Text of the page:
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What is An Index Fund: Its Working, & Benefits

17 Jul 2023

When it comes to mutual funds, there is simply no dearth of options. You have actively managed funds, passively managed funds, equity funds, debt funds, hybrid funds, sector-wise funds, and index funds. As an investor, knowing the differences between these kinds of funds is very important since it can help you make the right investment decision. In this article, we’re going to take a comprehensive look at one of the most popular mutual fund options in India - index funds. Let’s begin by trying first to understand what it is. 

What is an Index Fund

An index fund is a type of mutual fund that’s designed to mimic a broad-market index like the NIFTY or the SENSEX. However, unlike other mutual funds that seek to outperform the market, index funds aim to merely match the performance of the index that it is based on. 

That’s why these funds feature the same companies that are present in the broad-market index that they hope to emulate. Index funds operate under the assumption that, over the long term, the broad market will consistently outperform any single stock or mutual fund.   

How Do Index Funds Work? 

Now that you’ve seen what an index fund is, let’s take a quick look at how it works. 

Since an index fund is designed to closely imitate the performance of a broad-market index, the NAV of the fund will see a positive upward movement if the market witnesses a rise. And on the contrary, if the market falls, the NAV of the index fund will see a negative downward movement. This is highly unlike a regular mutual fund, where the fund may remain unaffected or only slightly affected if the market falls and may witness a meteoric rise if the market rises. 

The Difference Between Index Funds and Regular Mutual Funds 

One of the primary differences between mutual funds and index funds is the way they’re managed. In the case of regular mutual funds, they’re actively managed by a dedicated fund manager. The fund manager is responsible for constructing and reconstructing the portfolio, timing the market, rebalancing it from time to time, and ensuring that the mutual fund meets its goals. 

Index funds, on the other hand, are passively managed. This means that there’s no dedicated fund manager who is responsible for managing the fund. And even if there is one, the manager doesn’t actively take part in the management of the fund. Once the fund is constituted, the fund house doesn’t usually make any changes to it unless the constituents of the index it is based on changes.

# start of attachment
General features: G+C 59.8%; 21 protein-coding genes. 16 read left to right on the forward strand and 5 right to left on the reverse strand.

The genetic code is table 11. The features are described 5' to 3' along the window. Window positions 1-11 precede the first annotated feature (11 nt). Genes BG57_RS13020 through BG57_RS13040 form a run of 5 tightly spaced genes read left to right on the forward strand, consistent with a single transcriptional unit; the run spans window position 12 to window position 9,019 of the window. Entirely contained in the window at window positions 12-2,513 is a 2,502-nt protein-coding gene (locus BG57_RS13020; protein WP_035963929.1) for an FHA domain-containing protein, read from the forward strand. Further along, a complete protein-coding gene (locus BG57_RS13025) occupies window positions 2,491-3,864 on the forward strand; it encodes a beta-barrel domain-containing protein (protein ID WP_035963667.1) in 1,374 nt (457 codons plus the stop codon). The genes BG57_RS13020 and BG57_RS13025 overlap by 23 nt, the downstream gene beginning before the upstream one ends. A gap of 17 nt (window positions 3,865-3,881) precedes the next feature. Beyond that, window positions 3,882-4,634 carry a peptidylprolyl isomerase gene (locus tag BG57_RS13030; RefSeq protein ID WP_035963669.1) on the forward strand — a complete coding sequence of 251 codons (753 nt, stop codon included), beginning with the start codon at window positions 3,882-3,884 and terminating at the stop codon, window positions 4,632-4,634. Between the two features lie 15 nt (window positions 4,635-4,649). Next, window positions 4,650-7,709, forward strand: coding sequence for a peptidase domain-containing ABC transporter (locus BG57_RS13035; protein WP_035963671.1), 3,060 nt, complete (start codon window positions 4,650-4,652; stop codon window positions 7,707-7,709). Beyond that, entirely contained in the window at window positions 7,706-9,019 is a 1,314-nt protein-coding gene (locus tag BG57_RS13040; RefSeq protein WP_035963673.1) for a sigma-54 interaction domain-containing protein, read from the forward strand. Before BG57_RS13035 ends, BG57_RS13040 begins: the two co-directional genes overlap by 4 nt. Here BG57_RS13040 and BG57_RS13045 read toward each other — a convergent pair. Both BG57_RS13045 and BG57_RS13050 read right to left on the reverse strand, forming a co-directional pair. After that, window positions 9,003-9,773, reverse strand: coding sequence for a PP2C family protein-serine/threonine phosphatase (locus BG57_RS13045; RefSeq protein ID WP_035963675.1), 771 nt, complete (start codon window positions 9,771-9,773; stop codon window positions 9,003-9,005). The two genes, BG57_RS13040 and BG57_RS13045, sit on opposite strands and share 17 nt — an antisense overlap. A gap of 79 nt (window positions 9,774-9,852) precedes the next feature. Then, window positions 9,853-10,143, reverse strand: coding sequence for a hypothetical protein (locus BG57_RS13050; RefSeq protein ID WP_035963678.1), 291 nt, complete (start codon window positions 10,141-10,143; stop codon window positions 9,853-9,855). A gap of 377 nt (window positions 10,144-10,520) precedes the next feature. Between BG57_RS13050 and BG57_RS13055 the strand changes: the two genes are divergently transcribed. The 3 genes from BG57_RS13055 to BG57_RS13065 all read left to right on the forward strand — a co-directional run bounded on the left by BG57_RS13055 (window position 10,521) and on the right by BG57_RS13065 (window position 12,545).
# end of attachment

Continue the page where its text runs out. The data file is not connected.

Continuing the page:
Advantages of Index Funds

Now that you know what index funds are, let’s take a look at some of the advantages that you get to enjoy by investing in them. 

Proper Diversification 

Although regular mutual funds do provide investors with a little bit of diversification, it is usually far from ideal. Index funds, on the other hand, offer the maximum possible level of diversification. This reduces the investment risk considerably compared to a regular mutual fund. 

Low Costs 

The costs associated with actively managed mutual funds such as entry load, exit load, and expense ratios, tend to be much higher. This is primarily because of the presence of an active and dedicated fund manager, due to which the operating expenses of the fund go up, which are subsequently recovered from the investor. 

With Index funds, however, there’s very little work done by the fund manager, which helps keep the operating expenses low, due to which the cost to the investor also remains very affordable.  

High Long-Term Gains

When looking at long-term gains, index funds have traditionally fared far better than regular mutual funds. While mutual funds may have a few stellar years where they produce double-digit returns, it is usually very tough to sustain them over the long term. Index funds, however, typically tend to produce modest returns year-after-year. But, the returns are usually very consistent, which ultimately leads to it producing excellent returns in the long-term. 

Disadvantages of Index Funds 

You’ve seen what the advantages of index funds are, let’s now take a look at a few of their disadvantages as well. 

Very Little Flexibility 

Index funds are not as flexible as regular mutual funds. Once the fund is constituted, it hardly goes through any changes or rebalancing unless the index itself is reconstituted by the stock exchanges. In the case of regular mutual funds, however, the manager constantly rebalances the fund and reconstitutes the portfolio to ensure that it is in line with the fund’s objectives. 

Limited Returns 

As you’ve already seen before, the returns produced by index funds are generally steady, moderate, and limited. Regular mutual funds, on the other hand, can produce returns that are far greater than index funds, which can make them more appealing to investors.   

Market Swings May Affect Performance 

A well-constituted mutual fund can insulate investors from major market swings and crashes. Unfortunately, index funds don’t possess that advantage. If the broad market goes through a bearish trend, the performance of the index fund will also suffer.   


Index funds are perfectly suited for buy-and-hold investors and those looking to build a corpus for their retirement. In addition, if you’re interested in passive investing, you can consider purchasing units of an index fund. 

However, before you proceed to do that, first, make sure that you have active trading and a Demat account. It is a mandatory prerequisite to investing in index funds, upcoming IPOs, and other market-related instruments. 


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